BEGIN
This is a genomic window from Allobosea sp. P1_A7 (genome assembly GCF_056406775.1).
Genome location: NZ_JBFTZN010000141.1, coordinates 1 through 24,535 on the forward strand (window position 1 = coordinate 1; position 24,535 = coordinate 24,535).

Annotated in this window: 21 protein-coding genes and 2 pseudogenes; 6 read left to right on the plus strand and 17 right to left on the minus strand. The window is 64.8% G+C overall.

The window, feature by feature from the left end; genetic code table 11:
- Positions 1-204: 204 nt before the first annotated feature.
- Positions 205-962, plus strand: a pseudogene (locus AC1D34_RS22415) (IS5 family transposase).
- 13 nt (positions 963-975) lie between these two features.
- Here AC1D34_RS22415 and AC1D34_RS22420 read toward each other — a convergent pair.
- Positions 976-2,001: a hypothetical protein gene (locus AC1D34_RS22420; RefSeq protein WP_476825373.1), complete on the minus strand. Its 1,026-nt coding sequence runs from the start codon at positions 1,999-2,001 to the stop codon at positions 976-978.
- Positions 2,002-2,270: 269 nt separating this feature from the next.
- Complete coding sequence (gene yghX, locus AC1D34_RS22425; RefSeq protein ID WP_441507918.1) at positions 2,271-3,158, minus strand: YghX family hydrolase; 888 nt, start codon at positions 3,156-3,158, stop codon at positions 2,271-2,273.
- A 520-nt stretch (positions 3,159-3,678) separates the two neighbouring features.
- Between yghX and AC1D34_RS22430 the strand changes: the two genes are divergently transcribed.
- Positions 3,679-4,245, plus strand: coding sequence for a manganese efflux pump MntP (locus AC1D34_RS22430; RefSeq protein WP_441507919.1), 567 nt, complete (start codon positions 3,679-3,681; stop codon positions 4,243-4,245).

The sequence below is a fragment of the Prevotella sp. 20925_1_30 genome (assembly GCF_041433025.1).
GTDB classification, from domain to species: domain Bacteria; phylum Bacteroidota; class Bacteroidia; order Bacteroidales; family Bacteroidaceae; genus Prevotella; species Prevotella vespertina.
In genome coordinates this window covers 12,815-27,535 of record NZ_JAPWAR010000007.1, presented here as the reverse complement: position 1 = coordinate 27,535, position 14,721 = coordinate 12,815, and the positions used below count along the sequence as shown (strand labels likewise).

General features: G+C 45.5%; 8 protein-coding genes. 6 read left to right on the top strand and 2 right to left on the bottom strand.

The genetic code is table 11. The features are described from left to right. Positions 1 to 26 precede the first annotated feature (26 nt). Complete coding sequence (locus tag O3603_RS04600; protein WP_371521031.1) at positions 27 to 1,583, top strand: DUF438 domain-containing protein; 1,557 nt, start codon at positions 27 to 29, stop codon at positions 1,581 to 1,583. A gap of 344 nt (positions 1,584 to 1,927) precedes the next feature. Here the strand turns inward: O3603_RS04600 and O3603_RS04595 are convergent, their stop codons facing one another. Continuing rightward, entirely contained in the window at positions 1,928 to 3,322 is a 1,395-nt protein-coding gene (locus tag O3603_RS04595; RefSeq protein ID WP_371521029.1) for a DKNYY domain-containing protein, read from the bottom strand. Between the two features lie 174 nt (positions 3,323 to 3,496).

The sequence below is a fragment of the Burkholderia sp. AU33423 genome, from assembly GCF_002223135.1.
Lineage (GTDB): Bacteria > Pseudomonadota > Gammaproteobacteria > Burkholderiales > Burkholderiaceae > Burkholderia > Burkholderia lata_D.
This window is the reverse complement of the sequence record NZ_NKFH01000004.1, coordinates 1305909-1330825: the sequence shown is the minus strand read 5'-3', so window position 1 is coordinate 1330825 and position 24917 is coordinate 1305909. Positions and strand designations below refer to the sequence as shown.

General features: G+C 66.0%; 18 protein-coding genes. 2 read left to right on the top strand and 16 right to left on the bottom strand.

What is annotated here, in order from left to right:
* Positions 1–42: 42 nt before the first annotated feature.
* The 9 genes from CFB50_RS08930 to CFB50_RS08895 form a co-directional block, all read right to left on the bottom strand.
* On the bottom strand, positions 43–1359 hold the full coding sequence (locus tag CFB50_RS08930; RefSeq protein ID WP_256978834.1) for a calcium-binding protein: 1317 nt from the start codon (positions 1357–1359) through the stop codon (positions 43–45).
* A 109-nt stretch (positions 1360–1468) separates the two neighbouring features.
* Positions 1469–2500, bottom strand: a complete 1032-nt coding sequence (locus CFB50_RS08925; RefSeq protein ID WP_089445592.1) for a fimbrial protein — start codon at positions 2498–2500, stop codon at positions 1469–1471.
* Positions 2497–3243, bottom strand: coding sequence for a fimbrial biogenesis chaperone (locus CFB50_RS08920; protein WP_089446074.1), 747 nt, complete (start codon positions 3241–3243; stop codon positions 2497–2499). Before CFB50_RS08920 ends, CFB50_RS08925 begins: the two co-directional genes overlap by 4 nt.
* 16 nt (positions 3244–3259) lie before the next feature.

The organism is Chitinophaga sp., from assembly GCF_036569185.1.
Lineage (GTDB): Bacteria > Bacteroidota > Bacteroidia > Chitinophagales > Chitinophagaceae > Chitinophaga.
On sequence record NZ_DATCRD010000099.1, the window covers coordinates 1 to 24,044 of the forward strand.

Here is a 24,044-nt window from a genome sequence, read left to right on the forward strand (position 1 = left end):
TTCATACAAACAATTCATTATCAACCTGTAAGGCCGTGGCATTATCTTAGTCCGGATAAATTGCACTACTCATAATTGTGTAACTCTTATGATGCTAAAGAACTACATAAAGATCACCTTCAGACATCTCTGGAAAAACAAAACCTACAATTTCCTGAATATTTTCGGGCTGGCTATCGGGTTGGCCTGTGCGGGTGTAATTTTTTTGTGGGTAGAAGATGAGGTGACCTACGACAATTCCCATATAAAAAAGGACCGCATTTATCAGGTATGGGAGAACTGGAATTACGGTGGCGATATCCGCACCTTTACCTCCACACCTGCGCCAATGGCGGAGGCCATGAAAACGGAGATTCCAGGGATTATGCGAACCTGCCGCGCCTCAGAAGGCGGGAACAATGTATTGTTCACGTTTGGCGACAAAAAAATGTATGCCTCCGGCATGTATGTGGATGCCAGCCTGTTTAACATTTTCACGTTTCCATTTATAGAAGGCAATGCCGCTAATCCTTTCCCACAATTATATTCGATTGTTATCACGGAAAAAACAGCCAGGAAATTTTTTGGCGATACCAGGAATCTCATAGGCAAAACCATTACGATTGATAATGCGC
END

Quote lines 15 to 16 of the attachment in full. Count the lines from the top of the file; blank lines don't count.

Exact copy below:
The sequence below is a fragment of the Prevotella sp. 20925_1_30 genome (assembly GCF_041433025.1).
GTDB classification, from domain to species: domain Bacteria; phylum Bacteroidota; class Bacteroidia; order Bacteroidales; family Bacteroidaceae; genus Prevotella; species Prevotella vespertina.